In a word: You'd think they were slow if the food wasn't so darned good.
The specs: #0740
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Addie ate a blueberry pancake with an orange juice.
Barbara ate 2 eggs over easy with wheat toast.
Darby ate the huevos rancheros with mint tea.
Dave ate the Cho sandwich with a coffee.
JM ate the 3 French toast and a chocolate milk.
Joshua ate a pancake.
Livi ate the grilled ham and cheese sandwich with a chai.
Nichole ate the 2 eggs scrambled, hash, raisin toast, and coffee.
Robert ate the apple nut pancake, bacon, and coffee.
The bill was $55, or $6/person, plus tip.
Darby and Nichole gave Willalby's Cafe an A; JM gave Willalby's Cafe an A- (see our grading rubric).
We invaded Willalby's with a party of 9 at noon on a Sunday, a challenging proposition for any place but especially for somewhere as tiny as this Williamson Street diner. They were also down to one cook for the day. We were impressed with how well the staff juggled everything (and it may have helped that parts of our party are regulars) - they were very up front. They told us it would be an hour to get our food, and it was slightly less; they kindly shifted some regulars from the big table in front to the counter to accommodate our horde; and through it all they kept their composure. The only hiccups were that coffee and water refills were scant, and two of our meals came out a good 10 minutes after the first seven - but that's splitting hairs. All in all, lunch was awesome.
The pancakes* spill over the edges of their oval plates. The more ingredients one adds, the better the cakes get - in other words, it's worth the difference between $3 and $4 to get something fancy. Joshua started strong but after a while his huge plain pancake elicited an "uggg, too much food." Addie went with blueberry, which added interest and moisture. Robert's apple-walnut cake was "spectacular." Forkfuls got shared around, and faces lit up: this was truly an amazing pancake. Chopped, nearly ground, walnuts thickened the batter, cinnamon-sugar added texture, and slices of sweet, soft apples topped it off.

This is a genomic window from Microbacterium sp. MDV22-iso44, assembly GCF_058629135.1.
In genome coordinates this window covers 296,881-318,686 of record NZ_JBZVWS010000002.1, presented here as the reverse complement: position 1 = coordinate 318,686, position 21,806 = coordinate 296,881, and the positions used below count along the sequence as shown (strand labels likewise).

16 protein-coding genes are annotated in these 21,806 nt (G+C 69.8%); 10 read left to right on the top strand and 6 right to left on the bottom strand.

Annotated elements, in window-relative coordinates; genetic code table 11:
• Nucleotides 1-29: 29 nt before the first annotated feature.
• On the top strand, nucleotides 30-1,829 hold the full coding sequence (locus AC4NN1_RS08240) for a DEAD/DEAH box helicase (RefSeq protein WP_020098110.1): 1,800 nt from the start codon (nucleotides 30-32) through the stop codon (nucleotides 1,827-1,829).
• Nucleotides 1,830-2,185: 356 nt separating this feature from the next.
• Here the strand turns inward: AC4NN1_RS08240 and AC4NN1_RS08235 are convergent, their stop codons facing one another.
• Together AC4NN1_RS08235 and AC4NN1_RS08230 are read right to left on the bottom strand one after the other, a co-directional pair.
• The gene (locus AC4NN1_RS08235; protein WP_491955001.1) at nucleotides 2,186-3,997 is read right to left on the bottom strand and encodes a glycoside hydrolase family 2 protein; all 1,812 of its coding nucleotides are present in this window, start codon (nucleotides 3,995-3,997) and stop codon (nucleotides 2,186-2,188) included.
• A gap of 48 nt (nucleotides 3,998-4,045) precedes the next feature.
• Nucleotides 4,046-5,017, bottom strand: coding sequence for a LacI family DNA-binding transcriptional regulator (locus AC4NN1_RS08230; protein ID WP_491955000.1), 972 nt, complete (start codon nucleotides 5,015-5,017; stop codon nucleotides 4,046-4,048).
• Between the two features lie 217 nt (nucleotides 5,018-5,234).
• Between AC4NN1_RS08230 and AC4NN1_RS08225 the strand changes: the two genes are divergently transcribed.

The sandwiches on the menu are not as good a satisfaction-per-dollar value. While the ham and cheese ($4.50) was perfectly grilled, with double American cheese and a thick slice of ham, sitting on its own in the middle of a huge plate it looked as sad as the Fair Oaks steak sandwich. (Fair Oaks and Willalby's used to be under the same management, according to Dave, and some things have changed for the better recently.) There are ways to get a really amazing breakfast sandwich here, but it's not our place to blab them.
Simpler plates like scrambled eggs, eggs over easy, bacon, crispy corned beef hash (maaay-be from a can, but done well), whole wheat and raisin toast all met diner expectations. The French toast was as tasty as advertised with lots of cinnamon sugar and syrup absorption that lead to two resyrupings. These were yum on the bun.
The huevos rancheros were probably the most filling, balanced and lunch-like of meals. They had the "perfect combination of crunchy tortilla and gooey cheese," quoth Darby, and they were photogenic, too, with a fluffy-crisp mound of hash browns on the side, plus fresh salsa and nutritious beans.
The mugs are thrift-store eclectic and hold good strong coffee or one of many teas. Livi dug the DIY chai. We'd love to go back to Willalby's.
*Story time. Of all the pancakes Nichole's eaten in the last 20 years, none but Willalby's ever tasted quite like the ones at "Louie's" (formally, the Hampton Cafe) in Milwaukee. One night a week for two years in high school, she taught five straight hours of beginner's violin lessons at Kemtone Music across the street, which was... OK, it was a dump. But the owner was a fair, hardworking Texas businessman and bluegrass banjo player, the place was generally clean and smelled of rosin and pomade, and among the teachers there was a feeling of steady camaraderie.
To prepare for ten consecutive sessions of "Twinkle Twinkle Little Star" and variations, Nichole would get off the yellow bus and head to Louie's for a short stack and coffee. Louie's was also a dump. Smoke and grease hung in the air. The dark paneled walls were decorated with fake flowers and unsalvageable instruments from Kemtone. Louie often shuffled over the chipped floor tiles through the long, narrow dining room to pat regulars on the shoulder. He never said much.
The pancakes had a certain smooth, bready texture, not mealy but not spongy. From week to week, they would come out more and more orange, and then suddenly one week the batter would be light yellow again. The bill was always $2 and Nichole would leave a fifty-cent piece for a tip, which to this day causes her shame. She should have left more. Or at least regular money. But Louie's is closed now, and the waitresses that always smiled and called her "hon" are long gone.